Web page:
Smyrna, Ga. - Officers in Smyrna arrested a man who is wanted on charges of DUI, reckless endangerment, obstruction, and fleeing police in Tennessee.
It is unclear how officers knew or recognized the man, however, he was arrested at a gas station off of South Cobb Drive. He was held for three days in Cobb County before he was extradited to Tennessee to face his charges.
As a Georgia DUI Lawyer, I will expand on one of the charges that the man is facing in the state of Tennessee - fleeing police. Even though, he is facing these charges in Tennessee, Georgia has its own laws surrounding fleeing the police within the state of Georgia.
Fleeing or Attempting to Elude Police in Georgia
O.C.G.A. § 40-6-395 defines Fleeing or Attempting to Elude Police in Georgia as:
It shall be unlawful for any driver of a vehicle willfully to fail or refuse to bring his or her vehicle to a stop or otherwise to flee or attempt to elude a pursuing police vehicle or police officer when given a visual or an audible signal to bring the vehicle to a stop. The signal given by the police officer may be by hand, voice, emergency light, or siren. The officer giving such signal shall be in uniform prominently displaying his or her badge of office, and his or her vehicle shall be appropriately marked showing it to be an official police vehicle.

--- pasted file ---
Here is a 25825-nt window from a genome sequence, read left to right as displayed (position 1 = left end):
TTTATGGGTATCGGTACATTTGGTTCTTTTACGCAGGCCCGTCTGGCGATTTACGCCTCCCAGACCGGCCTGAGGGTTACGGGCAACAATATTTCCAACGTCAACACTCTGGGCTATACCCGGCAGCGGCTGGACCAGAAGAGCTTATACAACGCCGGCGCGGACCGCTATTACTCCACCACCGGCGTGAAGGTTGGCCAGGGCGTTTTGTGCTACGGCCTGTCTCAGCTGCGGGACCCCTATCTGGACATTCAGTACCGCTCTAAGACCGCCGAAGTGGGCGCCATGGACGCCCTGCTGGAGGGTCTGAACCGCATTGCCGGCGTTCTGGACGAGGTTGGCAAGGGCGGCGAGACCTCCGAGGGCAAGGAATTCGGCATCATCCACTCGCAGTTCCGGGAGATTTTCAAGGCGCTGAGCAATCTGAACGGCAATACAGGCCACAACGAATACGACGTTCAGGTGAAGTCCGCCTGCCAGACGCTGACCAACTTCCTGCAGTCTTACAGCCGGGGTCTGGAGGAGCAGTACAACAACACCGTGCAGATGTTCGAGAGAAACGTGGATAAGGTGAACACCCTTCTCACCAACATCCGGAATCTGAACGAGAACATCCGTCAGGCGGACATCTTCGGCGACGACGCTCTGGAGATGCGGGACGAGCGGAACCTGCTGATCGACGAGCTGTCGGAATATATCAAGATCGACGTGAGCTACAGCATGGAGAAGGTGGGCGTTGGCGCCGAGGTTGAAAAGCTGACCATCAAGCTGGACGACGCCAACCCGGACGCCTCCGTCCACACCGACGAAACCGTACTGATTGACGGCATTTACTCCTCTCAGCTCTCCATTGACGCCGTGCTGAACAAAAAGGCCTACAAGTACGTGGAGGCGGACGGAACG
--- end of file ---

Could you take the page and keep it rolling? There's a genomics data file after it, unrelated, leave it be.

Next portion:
A first time offense of fleeing or attempting to elude is classified as a high and aggravated misdemeanor in the state of Georgia. This means that if a person is convicted of fleeing or attempting to elude, he or she is facing up to 12 months of jail time as well as fines up to $5,000.
However, there are circumstances that can exacerbate the penalties associated with a charge of fleeing or attempting to elude. These circumstances include when a driver flees and:
(i) Operates his or her vehicle in excess of 20 miles an hour above the posted speed limit;
(ii) Strikes or collides with another vehicle or a pedestrian;
(iii) Flees in traffic conditions which place the general public at risk of receiving serious injuries;
(iv) Commits a violation of paragraph (5) of subsection (a) of Code Section 40-6-391; or
(v) Leaves the state.
If a driver flees under any one of the above-mentioned circumstances, then a person is facing a felony charge of fleeing or attempting to elude.
It is important that if you or a loved one has been arrested for DUI in Georgia that you contact our offices immediately. We can help you understand the legal consequences that you are up against. We will also explain what options you have through our firm and how we can best help you with your case.
Call us now.